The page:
The other rule, or the generator rule, looks to improve the labeling of hazardous waste, as well as provide better preparation for emergency planning and preparedness. According to Mathy Stanislaus, assistant administrator of the EPA’s Office of Solid Waste and Emergency Response, “the proposals will improve the safety and health of our communities by providing clear, flexible and protective hazardous waste management standards.”

Great, but what should we, the public, do?

Drug take-back events

First things first, you should get in contact with your local government’s trash and recycling services and ask about community drug take-back programs, or contact the U.S. Drug Enforcement Agency (DEA)-authorized collectors. Some communities hold collection days and accept unwanted or expired drugs through retail pharmacies, hospital or clinical pharmacies, and law enforcement locations.  Some pharmacies even offer mail-back envelopes for disposing of medicines.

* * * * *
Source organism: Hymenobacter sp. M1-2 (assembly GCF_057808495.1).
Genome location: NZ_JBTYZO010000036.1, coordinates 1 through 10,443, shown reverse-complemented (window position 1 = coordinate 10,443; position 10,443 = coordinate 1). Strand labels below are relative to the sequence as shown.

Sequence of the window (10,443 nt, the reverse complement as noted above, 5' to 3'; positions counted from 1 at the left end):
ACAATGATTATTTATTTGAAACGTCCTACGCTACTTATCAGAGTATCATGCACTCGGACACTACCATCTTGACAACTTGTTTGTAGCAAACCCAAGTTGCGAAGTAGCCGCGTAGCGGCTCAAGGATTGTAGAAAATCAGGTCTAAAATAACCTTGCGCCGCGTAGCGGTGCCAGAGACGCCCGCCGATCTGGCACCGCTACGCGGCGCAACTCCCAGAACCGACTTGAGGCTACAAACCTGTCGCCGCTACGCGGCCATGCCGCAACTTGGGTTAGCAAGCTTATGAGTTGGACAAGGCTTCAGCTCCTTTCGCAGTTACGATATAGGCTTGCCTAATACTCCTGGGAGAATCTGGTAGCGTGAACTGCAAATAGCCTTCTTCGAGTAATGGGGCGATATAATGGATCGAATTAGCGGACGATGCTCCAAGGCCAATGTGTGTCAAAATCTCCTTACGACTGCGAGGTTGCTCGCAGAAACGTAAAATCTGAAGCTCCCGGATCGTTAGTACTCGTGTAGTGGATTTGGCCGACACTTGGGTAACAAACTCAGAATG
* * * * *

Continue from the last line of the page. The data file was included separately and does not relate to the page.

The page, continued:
According the the EPA’s website, “Consumers can visit the DEA’s website for more information about drug disposal and to locate an authorized collector in their area. Consumers may also call the DEA Office of Diversion Control’s Registration Call Center at 1-800-882-9539 to find an authorized collector in their community.”

Household disposal

If drug take-back events aren’t possible, which they often are not, you should follow these steps for carefully disposing of medicines. Firstly, remove prescription drugs from their containers and mix with undesirable substances, such as cat litter or coffee grounds. Then, place the mixture in a sealable empty bag or container. Finally, mark out sensitive information on old prescription bottles and dispose of everything in the trash. But remember, this should be a final option after take-back events.

If you’re part of a pharmaceutical company, consider taking the EPA’s advice.  Small steps now can lead to major strides down the road.